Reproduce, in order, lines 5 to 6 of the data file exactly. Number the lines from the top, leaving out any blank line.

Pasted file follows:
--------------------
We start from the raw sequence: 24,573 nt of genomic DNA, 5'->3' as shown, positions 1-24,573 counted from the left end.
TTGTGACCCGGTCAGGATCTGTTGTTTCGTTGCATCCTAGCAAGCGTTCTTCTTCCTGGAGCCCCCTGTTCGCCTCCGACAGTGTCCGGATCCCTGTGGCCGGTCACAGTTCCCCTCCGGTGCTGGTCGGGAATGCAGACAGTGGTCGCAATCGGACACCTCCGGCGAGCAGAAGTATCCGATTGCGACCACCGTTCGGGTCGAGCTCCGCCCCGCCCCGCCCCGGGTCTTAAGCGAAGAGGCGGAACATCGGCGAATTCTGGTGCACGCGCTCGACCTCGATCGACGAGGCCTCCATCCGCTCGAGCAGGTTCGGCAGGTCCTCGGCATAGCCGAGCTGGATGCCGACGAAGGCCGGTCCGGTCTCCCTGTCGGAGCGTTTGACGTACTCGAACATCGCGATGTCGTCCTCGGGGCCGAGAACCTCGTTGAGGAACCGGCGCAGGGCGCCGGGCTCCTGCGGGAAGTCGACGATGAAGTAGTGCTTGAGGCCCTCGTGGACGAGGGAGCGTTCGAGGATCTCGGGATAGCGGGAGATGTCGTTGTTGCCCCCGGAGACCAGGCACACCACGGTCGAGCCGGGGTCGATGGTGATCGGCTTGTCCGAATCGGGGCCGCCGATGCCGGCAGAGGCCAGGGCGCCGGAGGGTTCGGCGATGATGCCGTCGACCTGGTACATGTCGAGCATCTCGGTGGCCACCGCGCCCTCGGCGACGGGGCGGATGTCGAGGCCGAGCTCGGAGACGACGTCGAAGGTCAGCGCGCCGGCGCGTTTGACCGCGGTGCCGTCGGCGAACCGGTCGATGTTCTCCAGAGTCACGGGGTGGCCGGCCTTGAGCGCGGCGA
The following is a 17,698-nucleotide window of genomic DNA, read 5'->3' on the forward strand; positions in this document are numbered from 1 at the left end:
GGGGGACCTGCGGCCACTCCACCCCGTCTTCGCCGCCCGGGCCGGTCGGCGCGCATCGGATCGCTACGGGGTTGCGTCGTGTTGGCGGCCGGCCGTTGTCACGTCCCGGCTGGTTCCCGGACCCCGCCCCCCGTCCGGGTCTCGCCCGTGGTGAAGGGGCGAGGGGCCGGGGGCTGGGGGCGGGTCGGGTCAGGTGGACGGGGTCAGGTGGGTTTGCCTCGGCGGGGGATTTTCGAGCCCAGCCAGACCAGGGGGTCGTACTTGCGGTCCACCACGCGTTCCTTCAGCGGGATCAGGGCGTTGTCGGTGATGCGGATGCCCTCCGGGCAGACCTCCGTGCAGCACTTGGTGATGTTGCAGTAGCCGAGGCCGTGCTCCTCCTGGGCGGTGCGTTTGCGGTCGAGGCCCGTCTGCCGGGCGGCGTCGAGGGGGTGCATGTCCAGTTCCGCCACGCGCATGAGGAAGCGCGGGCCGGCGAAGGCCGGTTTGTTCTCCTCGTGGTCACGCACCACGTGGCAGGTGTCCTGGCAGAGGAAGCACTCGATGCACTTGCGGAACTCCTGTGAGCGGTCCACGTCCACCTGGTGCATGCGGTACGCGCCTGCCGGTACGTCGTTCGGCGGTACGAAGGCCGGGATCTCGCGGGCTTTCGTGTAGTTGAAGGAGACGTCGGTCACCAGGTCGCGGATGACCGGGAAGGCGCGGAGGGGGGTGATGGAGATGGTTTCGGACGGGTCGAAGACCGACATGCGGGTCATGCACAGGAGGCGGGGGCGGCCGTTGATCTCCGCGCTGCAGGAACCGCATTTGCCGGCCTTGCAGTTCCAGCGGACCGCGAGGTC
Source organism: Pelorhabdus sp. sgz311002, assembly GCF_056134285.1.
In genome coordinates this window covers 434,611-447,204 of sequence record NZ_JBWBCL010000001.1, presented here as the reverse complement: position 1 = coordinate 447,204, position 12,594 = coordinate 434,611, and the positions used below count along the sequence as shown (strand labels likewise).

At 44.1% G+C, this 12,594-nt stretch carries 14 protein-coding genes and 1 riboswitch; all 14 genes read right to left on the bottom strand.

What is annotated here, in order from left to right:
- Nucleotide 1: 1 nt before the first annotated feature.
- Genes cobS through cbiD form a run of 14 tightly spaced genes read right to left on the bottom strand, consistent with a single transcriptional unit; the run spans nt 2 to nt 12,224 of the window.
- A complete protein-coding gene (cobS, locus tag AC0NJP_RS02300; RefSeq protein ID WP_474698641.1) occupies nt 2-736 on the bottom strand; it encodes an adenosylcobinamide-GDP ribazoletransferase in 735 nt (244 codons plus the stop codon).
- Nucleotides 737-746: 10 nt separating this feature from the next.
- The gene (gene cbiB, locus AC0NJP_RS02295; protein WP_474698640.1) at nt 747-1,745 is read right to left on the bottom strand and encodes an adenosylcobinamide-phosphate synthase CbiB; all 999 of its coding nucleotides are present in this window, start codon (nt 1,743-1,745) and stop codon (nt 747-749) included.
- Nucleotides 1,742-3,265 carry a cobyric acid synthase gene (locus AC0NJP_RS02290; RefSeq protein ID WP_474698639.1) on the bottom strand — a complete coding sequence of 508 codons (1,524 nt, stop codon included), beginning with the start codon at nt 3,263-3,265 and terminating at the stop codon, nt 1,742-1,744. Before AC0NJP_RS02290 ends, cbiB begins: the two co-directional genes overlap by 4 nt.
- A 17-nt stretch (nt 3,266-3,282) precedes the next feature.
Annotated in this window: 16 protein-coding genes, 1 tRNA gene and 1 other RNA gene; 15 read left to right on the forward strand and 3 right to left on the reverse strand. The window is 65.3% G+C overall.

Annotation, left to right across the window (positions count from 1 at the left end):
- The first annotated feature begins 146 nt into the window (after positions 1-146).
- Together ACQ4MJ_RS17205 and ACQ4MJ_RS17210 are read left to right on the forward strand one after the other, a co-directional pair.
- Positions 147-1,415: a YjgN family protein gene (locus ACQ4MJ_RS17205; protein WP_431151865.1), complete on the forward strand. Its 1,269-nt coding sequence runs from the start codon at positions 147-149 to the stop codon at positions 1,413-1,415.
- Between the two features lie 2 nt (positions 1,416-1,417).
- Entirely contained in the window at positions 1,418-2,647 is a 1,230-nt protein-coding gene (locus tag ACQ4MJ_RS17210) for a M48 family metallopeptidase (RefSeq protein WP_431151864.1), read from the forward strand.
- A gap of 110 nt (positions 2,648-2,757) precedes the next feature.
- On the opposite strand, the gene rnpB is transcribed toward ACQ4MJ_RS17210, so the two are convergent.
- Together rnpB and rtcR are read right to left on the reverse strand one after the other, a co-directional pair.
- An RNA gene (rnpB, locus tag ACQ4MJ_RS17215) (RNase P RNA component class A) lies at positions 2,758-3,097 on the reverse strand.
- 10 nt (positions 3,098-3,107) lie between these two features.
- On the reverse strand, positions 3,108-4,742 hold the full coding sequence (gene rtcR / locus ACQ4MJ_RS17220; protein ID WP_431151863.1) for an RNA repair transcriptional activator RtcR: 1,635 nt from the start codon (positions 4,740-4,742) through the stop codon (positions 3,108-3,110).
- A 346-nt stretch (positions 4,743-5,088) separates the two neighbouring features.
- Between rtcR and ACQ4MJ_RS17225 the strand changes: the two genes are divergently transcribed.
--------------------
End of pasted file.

Source organism: Pelorhabdus sp. sgz311002, assembly GCF_056134285.1.
In genome coordinates this window covers 434,611-447,204 of sequence record NZ_JBWBCL010000001.1, presented here as the reverse complement: position 1 = coordinate 447,204, position 12,594 = coordinate 434,611, and the positions used below count along the sequence as shown (strand labels likewise).